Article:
2. Change in score on Work and Social Adjustment Scale (WSAS) [ Time Frame: Up to 48 weeks from baseline ]
    The WSAS is a modification of a scale introduced by Hafner and Marks (1976), consisting of 0-8 point ratings of the extent to which symptoms interfere with five areas of daily functioning: work, home management, private leisure, social leisure, and family relationships. It is a well-validated, widely used self-report measure. Random regression model will be applied to evaluate the score trajectory from baseline to week 20 and from week 20 to week 48.

  3. Change in score on Grief Related Avoidance Questionnaire (GRAQ) Scale [ Time Frame: Up to 48 weeks from baseline ]
    GRAQ is a questionnaire developed by the study investigators to elicit information related to avoidance of common situations and activities following the death. This scale has good psychometric properties and will be used to assess avoidance as a possible moderator predicting better outcome with CGT. It will be analyzed using random regression model.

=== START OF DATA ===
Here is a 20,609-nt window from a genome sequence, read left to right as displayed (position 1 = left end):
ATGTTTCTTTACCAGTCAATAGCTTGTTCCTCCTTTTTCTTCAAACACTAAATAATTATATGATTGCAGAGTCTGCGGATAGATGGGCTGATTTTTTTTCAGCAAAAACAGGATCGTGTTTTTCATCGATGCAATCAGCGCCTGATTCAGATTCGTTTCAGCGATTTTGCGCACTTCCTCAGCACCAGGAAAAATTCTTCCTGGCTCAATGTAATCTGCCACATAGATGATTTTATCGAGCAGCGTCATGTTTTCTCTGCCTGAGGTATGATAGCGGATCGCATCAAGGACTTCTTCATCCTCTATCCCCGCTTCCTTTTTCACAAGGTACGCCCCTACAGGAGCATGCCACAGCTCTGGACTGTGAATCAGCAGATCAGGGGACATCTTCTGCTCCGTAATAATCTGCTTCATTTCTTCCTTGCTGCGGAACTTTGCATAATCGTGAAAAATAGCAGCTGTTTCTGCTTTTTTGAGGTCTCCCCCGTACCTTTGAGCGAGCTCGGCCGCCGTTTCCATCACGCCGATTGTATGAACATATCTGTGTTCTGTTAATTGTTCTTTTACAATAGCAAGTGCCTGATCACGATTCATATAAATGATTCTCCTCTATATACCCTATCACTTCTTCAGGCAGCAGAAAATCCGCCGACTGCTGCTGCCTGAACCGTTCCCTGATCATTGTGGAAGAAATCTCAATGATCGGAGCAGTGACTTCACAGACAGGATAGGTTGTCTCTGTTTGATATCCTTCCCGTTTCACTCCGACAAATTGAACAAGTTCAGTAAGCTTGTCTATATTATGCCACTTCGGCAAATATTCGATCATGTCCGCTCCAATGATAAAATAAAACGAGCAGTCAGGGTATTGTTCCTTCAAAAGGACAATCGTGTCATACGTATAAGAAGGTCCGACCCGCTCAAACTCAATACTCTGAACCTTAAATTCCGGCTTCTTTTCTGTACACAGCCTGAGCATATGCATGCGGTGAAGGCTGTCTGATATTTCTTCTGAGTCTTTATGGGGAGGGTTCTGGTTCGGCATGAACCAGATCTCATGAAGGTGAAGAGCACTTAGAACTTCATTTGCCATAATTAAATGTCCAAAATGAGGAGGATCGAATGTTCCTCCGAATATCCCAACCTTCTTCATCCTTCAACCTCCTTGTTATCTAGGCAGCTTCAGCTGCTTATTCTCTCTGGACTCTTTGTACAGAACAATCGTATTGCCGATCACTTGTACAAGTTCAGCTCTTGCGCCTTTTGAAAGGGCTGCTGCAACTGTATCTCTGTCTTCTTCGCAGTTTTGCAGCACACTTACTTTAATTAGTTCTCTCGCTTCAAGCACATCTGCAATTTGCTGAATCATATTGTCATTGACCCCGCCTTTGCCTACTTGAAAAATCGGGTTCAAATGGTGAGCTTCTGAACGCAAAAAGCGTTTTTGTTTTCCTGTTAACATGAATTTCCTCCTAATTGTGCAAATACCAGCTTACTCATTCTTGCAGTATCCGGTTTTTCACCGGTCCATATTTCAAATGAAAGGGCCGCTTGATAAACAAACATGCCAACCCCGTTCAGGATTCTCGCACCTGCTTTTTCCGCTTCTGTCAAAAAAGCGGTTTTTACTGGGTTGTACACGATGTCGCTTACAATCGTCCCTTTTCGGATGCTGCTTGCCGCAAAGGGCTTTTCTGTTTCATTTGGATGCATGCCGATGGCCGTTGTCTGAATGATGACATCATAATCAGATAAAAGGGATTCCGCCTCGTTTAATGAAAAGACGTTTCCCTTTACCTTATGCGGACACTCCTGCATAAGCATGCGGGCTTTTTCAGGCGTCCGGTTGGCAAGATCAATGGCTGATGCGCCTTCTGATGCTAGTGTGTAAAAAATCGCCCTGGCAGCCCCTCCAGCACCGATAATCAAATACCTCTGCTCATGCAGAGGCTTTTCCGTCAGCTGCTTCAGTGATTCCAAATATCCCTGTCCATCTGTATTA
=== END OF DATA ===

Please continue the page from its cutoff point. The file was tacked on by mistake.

4. Change in results from Structured Interview for Complicated Grief (SCI-CG) [ Time Frame: Up to 16 weeks from baseline ]
    The SCI-CG is a clinician-administered structured interview developed for the study. It includes a composite of diagnostic criteria proposed by Horowitz and Prigerson. The interview was piloted and refined in the initial phase of current study.

  5. Change in results on Typical Beliefs Questionnaire (TBQ) [ Time Frame: Up to 16 weeks from baseline ]
    TBQ is a 34 item questionnaire evaluating how strongly subjects endorse certain beliefs that are common during bereavement related to self, the relationship, and perceptions of the world.

Information from the National Library of Medicine